MORGANTOWN - Dr. Leland E. Byrd, one of West Virginia University's all-time basketball greats, has added another honor to his lengthy list.
He was inducted recently into the Glenville State College Sports Hall of Fame. After coaching two years at Hinton High School, Byrd moved on to Glenville in 1955 for about a 10-year stint.
Besides serving as head basketball coach, he was an assistant in football, director of athletics and physical education department chairman.
Byrd remained at Glenville through 1966, with some time off to work on his doctorate at WVU. He already had received his bachelor's and master's degrees there and then served two years as a commissioned officer in the U.S. Army.
While he was a native of Lynch, Ky., Byrd spent most of his early years growing up in Matoaka, Mercer County, W.Va. That's where his father, Roy Byrd, was coaching basketball in high school.
After earning all-state status, the 6-foot-3, 185-pound forward led West Virginia to a sparkling combined 72-15 record. That was in 1945-46-47-48, the last three years under Lee Patton. He had been coach at Princeton High.
Byrd, who is on the WVU all-time team, was named the team captain as a junior. That season he also made the prestigious Helms Foundation All-America first team.
In his basketball book, "Legends," journalist Norman Julian wrote that WVU was ranked No. 1 nationally for the first time in its history when 19-1 for the regular season.
Julian also noted that Byrd was so fundamentally sound in his play probably because of his father's coaching him.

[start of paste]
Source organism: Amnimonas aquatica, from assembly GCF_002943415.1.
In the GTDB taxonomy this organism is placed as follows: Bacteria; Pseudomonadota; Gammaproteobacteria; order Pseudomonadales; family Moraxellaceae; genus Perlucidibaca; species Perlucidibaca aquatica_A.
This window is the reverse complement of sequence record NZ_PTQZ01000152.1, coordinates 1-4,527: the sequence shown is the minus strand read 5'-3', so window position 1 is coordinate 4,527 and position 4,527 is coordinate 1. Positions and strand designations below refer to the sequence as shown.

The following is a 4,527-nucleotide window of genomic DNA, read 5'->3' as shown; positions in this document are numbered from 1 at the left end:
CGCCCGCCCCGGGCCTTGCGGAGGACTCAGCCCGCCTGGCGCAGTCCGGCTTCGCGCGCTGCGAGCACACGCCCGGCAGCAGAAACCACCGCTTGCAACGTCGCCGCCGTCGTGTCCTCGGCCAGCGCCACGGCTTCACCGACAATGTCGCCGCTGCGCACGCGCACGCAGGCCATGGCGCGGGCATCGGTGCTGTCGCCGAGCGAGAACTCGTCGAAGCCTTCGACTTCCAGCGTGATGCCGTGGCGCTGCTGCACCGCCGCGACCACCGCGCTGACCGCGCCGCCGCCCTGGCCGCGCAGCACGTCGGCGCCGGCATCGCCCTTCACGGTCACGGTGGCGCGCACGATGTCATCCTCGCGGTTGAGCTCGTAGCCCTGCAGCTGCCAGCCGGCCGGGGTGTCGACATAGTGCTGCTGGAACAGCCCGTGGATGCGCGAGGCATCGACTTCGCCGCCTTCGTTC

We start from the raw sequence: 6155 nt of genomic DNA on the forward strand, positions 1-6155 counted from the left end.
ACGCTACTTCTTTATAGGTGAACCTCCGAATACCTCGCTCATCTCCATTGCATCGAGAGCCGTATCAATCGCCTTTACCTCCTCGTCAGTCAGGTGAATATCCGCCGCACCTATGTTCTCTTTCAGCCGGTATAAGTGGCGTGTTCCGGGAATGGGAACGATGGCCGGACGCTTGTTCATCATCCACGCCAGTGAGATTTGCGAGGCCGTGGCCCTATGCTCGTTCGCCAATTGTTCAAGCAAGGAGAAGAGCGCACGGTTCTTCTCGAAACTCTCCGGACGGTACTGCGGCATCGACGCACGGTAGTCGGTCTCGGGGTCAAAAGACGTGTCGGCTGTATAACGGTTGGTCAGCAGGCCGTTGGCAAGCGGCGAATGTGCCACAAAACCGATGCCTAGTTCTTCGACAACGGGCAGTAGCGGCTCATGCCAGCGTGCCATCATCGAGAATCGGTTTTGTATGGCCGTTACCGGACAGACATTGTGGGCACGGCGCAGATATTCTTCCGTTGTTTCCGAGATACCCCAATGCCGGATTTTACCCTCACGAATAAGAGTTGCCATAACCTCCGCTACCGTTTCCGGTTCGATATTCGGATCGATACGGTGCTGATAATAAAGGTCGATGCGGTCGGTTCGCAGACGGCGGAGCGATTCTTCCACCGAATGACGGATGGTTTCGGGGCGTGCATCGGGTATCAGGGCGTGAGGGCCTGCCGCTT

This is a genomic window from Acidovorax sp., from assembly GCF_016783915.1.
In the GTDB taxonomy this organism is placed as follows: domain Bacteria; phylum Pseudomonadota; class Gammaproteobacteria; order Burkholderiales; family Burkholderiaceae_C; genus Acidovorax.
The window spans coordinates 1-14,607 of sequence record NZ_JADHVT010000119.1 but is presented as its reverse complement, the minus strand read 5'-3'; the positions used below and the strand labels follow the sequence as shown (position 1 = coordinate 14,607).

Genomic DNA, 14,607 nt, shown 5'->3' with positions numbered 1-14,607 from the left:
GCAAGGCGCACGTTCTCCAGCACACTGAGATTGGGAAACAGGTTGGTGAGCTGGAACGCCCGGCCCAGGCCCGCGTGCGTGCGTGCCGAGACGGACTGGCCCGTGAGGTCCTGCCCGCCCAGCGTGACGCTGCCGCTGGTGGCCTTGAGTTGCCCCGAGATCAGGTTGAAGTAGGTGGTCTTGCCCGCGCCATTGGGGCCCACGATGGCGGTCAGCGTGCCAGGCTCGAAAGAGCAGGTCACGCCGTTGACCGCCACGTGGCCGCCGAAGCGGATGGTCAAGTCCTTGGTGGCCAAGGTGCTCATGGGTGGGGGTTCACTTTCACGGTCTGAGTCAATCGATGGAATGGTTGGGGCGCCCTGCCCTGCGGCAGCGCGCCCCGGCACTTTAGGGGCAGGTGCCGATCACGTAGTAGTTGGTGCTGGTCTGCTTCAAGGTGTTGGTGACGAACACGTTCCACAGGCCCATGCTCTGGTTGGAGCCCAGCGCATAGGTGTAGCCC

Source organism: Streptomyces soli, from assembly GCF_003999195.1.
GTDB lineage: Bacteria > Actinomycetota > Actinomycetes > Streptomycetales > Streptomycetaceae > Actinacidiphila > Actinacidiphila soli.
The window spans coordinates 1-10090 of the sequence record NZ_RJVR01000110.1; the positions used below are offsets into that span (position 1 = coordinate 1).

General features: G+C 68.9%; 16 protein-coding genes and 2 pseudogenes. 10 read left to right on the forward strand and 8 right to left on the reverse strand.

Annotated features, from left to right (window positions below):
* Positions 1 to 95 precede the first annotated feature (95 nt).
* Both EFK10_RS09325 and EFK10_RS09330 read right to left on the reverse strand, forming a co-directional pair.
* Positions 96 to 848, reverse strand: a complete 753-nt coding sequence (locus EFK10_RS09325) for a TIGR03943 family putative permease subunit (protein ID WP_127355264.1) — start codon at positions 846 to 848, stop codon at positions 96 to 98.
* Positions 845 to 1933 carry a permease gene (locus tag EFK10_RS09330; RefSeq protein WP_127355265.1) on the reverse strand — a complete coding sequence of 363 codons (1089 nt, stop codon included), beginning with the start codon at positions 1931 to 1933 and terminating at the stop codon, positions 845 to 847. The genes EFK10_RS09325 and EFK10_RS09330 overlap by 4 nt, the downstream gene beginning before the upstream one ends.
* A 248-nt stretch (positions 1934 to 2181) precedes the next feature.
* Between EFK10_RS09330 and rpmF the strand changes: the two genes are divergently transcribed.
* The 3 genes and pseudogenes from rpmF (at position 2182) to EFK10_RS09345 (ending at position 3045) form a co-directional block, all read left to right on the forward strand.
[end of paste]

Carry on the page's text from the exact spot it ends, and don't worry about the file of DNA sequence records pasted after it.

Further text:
Byrd played in the National Invitational Tournament three years. He also made the all-tourney team and performed in a NIT all-star contest.
He is listed in some statistical records as the first Mountaineer basketball player ever to finish his career with 1,000 points.
Byrd was nicknamed "The Hammer" because of the slant of his well-aimed shots. Some folks just called him "Lefty."
Byrd, who was inducted as a charter member (1991) into the WVU Hall of Fame, has enjoyed an outstanding career in intercollegiate athletics and it was varied and interesting.
A highlight was Dr. Byrd's return to his alma mater in 1972 as Director of the Department of Intercollegiate Athletics. He guided an expanding program for seven years before leaving.
He also spent several years in administrative positions at Miami-Dade Junior College in Florida, where his teams were highly successful.
Later in his career, he helped form the Eastern Eight and Atlantic 10 organizations as president and commissioner.
Byrd still serves on the WVU Sports Hall of Fame selection committee.